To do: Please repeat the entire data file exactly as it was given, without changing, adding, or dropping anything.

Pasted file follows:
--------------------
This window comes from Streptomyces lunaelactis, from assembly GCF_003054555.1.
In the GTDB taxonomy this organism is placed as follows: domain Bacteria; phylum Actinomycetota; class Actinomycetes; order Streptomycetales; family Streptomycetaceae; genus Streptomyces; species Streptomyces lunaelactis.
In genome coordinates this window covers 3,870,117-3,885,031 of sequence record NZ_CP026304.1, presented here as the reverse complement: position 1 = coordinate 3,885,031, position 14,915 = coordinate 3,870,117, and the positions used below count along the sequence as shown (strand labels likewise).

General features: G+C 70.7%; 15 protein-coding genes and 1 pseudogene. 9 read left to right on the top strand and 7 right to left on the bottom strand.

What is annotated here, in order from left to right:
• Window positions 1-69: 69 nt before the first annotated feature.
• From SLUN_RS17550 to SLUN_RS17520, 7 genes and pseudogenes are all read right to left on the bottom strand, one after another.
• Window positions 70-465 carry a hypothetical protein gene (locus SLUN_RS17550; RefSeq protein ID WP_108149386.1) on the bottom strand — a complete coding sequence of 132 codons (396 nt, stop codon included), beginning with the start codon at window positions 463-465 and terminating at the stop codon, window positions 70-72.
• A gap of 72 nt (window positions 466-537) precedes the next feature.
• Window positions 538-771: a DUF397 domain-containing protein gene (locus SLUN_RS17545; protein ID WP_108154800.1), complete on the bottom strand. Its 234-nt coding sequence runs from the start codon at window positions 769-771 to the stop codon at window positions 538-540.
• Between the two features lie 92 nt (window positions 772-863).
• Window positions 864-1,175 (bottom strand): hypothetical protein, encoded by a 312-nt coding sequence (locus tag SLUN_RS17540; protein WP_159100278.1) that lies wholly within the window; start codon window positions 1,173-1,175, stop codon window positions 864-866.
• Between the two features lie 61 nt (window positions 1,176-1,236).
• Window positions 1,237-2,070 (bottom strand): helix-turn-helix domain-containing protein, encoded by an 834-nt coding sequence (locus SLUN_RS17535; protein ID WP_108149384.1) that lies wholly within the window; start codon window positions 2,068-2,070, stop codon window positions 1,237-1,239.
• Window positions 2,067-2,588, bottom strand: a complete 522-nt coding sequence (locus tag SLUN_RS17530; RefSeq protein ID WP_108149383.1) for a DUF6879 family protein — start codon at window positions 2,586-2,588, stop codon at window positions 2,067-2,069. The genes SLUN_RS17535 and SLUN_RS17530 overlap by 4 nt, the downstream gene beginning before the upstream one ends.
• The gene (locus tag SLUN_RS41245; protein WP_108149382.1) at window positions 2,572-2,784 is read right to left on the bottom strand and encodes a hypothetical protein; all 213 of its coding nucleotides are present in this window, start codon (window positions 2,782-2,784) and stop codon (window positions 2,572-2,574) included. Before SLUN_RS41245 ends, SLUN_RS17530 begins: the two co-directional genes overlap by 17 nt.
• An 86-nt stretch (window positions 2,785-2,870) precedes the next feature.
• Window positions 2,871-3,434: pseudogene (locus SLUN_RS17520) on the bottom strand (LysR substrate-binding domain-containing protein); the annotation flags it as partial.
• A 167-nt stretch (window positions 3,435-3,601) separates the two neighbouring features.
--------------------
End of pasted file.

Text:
This window comes from Streptomyces lunaelactis, from assembly GCF_003054555.1.
In the GTDB taxonomy this organism is placed as follows: domain Bacteria; phylum Actinomycetota; class Actinomycetes; order Streptomycetales; family Streptomycetaceae; genus Streptomyces; species Streptomyces lunaelactis.
In genome coordinates this window covers 3,870,117-3,885,031 of sequence record NZ_CP026304.1, presented here as the reverse complement: position 1 = coordinate 3,885,031, position 14,915 = coordinate 3,870,117, and the positions used below count along the sequence as shown (strand labels likewise).

General features: G+C 70.7%; 15 protein-coding genes and 1 pseudogene. 9 read left to right on the top strand and 7 right to left on the bottom strand.

What is annotated here, in order from left to right:
• Window positions 1-69: 69 nt before the first annotated feature.
• From SLUN_RS17550 to SLUN_RS17520, 7 genes and pseudogenes are all read right to left on the bottom strand, one after another.
• Window positions 70-465 carry a hypothetical protein gene (locus SLUN_RS17550; RefSeq protein ID WP_108149386.1) on the bottom strand — a complete coding sequence of 132 codons (396 nt, stop codon included), beginning with the start codon at window positions 463-465 and terminating at the stop codon, window positions 70-72.
• A gap of 72 nt (window positions 466-537) precedes the next feature.
• Window positions 538-771: a DUF397 domain-containing protein gene (locus SLUN_RS17545; protein ID WP_108154800.1), complete on the bottom strand. Its 234-nt coding sequence runs from the start codon at window positions 769-771 to the stop codon at window positions 538-540.
• Between the two features lie 92 nt (window positions 772-863).
• Window positions 864-1,175 (bottom strand): hypothetical protein, encoded by a 312-nt coding sequence (locus tag SLUN_RS17540; protein WP_159100278.1) that lies wholly within the window; start codon window positions 1,173-1,175, stop codon window positions 864-866.
• Between the two features lie 61 nt (window positions 1,176-1,236).
• Window positions 1,237-2,070 (bottom strand): helix-turn-helix domain-containing protein, encoded by an 834-nt coding sequence (locus SLUN_RS17535; protein ID WP_108149384.1) that lies wholly within the window; start codon window positions 2,068-2,070, stop codon window positions 1,237-1,239.
• Window positions 2,067-2,588, bottom strand: a complete 522-nt coding sequence (locus tag SLUN_RS17530; RefSeq protein ID WP_108149383.1) for a DUF6879 family protein — start codon at window positions 2,586-2,588, stop codon at window positions 2,067-2,069. The genes SLUN_RS17535 and SLUN_RS17530 overlap by 4 nt, the downstream gene beginning before the upstream one ends.
• The gene (locus tag SLUN_RS41245; protein WP_108149382.1) at window positions 2,572-2,784 is read right to left on the bottom strand and encodes a hypothetical protein; all 213 of its coding nucleotides are present in this window, start codon (window positions 2,782-2,784) and stop codon (window positions 2,572-2,574) included. Before SLUN_RS41245 ends, SLUN_RS17530 begins: the two co-directional genes overlap by 17 nt.
• An 86-nt stretch (window positions 2,785-2,870) precedes the next feature.
• Window positions 2,871-3,434: pseudogene (locus SLUN_RS17520) on the bottom strand (LysR substrate-binding domain-containing protein); the annotation flags it as partial.
• A 167-nt stretch (window positions 3,435-3,601) separates the two neighbouring features.